Use this Easter skit: The Old Rabbits’ Home to help children learn the real meaning of Easter.
The easy-to-read dialogue has delivery cues built right in. Follow up the production with the discussion questions provided at the end of the script.
The Simple Setup
Do what you can to make the actors look like rabbits; at the least, give them cardboard rabbit ears taped to paper headbands. N.R. Jizer wears sunglasses, and the Stranger has a cane. Place five chairs in a row across the stage, facing the audience. Make sure your actors understand that they should use elderly voices, that “N.R. Jizer” sounds like “Energizer,” and that Plugs Bunny talks as much like an elderly Bugs Bunny as possible. (Note: Before the performance, you may want to review the special pronunciation of some of Plugs Bunny’s words.)
The porch of a retirement home
- N.R. Jizer, a nonstop talker
- Trixie Rabbit, who’s obsessed with fruit flavors
- Plugs Bunny, a hard-of-hearing wise guy
- Codger Rabbit, who’s cranky and feeble
- Stranger, who’s friendly but quiet
The characters in this skit are all rabbits; four of them parody “famous” rabbits (the Energizer batteries bunny, the Trix cereal rabbit, Bugs Bunny, and Roger Rabbit from the movie Who Framed Roger Rabbit.) Actors of either gender could play most roles, with minor word changes.
This skit lends itself perfectly to puppets—if you can find five rabbit puppets. Make paper sunglasses for N.R. Jizer and, perhaps, paper eyeglass frames for the other rabbits. If you want to mix puppets and live actors, cast a leader as Stranger.
If you have time, add costume and makeup details—pink noses with whiskers, buck teeth, and clothing such as suspenders and bow ties.
Easter Skit: The Old Rabbits’ Home
(As the skit begins, all characters except Stranger are onstage, sitting in a row of chairs and looking into the distance.)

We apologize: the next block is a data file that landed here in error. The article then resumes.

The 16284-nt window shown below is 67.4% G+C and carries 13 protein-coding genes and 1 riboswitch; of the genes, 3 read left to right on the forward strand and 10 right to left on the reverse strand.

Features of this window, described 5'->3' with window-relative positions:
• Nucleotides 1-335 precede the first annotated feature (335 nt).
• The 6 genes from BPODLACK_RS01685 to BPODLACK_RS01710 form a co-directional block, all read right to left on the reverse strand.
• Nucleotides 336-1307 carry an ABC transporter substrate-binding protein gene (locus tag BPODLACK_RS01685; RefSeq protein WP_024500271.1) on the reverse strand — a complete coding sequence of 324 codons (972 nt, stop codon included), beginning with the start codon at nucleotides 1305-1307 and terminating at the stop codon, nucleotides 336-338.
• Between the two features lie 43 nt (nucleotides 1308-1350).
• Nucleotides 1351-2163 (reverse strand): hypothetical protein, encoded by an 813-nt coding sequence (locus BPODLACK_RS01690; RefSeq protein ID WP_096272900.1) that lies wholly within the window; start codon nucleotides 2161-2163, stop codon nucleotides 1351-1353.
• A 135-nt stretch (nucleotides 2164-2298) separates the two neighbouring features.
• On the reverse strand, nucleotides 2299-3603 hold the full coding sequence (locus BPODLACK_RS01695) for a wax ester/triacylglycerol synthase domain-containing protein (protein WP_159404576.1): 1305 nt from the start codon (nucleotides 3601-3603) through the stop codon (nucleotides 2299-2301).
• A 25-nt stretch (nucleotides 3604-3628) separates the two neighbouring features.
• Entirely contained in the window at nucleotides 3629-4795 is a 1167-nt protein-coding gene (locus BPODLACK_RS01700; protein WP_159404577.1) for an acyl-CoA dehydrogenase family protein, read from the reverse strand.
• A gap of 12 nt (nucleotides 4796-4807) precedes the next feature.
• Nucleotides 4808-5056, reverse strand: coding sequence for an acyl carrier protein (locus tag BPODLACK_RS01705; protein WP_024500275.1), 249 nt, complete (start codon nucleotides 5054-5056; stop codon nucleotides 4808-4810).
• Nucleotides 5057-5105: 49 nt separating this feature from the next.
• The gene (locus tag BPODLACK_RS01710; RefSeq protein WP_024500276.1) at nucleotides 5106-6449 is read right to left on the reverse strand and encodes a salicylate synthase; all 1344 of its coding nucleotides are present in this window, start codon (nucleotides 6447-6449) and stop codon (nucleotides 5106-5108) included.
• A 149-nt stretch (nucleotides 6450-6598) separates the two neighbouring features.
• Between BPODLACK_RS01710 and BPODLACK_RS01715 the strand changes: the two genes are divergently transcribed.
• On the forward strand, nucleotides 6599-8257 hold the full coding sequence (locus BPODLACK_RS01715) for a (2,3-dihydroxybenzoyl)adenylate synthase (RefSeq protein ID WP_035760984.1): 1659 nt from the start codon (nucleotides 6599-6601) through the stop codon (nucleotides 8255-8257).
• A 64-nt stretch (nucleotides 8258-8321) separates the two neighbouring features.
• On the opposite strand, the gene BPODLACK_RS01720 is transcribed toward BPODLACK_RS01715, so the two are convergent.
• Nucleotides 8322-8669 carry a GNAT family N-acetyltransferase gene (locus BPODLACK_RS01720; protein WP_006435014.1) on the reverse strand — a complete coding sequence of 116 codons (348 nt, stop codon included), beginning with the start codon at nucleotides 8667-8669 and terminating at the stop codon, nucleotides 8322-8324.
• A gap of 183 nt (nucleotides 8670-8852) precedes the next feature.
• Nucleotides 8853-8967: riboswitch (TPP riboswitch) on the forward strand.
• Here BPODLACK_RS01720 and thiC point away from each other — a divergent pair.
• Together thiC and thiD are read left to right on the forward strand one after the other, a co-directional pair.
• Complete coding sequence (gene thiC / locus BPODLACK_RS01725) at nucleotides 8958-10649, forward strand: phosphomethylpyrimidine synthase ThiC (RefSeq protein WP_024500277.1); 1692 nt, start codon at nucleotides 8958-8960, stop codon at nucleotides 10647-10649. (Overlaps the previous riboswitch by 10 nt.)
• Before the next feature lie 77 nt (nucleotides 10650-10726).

N.R.: Well, just look at that sunset. Too bad my eyes aren’t what they used to be. Which reminds me of the time I was marching down the highway in the dark, beating my drum, and a logging truck hit me. I just kept going and going and going.
Trixie: (Interrupting.) Oh, don’t get started on that again! It is a nice sunset, though. Reminds me of a bowl of cereal: raspberry red. lemon yellow, orange orange. Ah, but that cereal is for kids! Right, Plugs?
Plugs: Ehh, what’s that doc?
Trixie: (Speaking louder.) I said, “ISN’T THAT RIGHT?”
Plugs: Bright? Yeah, it’s bright! Brightest sunset I’ve seen today!
Codger: It’s the only sunset you’ve seen today! I don’t know why I hang around with you gray hares. I’m a movie star! At least I was until I was framed! I was framed, I tell you, or my name isn’t Codger Rabbit! (Starts coughing.)
A New Bunny in Town
(Stranger enters the stage, walking with a cane.)
Stranger: Hello! Mind if I join you?
N.R.: Nope. Are you new here?
Stranger: (Sitting.) Yep, I’ve just retired.
N.R.: Then welcome to the old rabbits’ home! I’m N.R. Jizer. (Points at others, introducing them.) This is Trixie Rabbit; that’s Plugs Bunny; and down there is Codger Rabbit He used to be a movie star, you know.
Codger: Until I was framed! (Starts coughing again.) Framed, I tell you!
N.R.: And what’s your name, stranger?
Stranger: Oh, just call me Bunny.
Plugs: Funny? What kind of name is that?
Stranger: Bunny! Just call me Bunny!
Plugs: Ehh, what’s that, doc?
N.R.: Nevermind. Look at that sunset. Reminds me of the time I march around the world in eighteen days. Just kept beating that drum—BOOM, BOOM, BOOM! Right into the sunset! Nothing could stop me! I just kept going and going and going.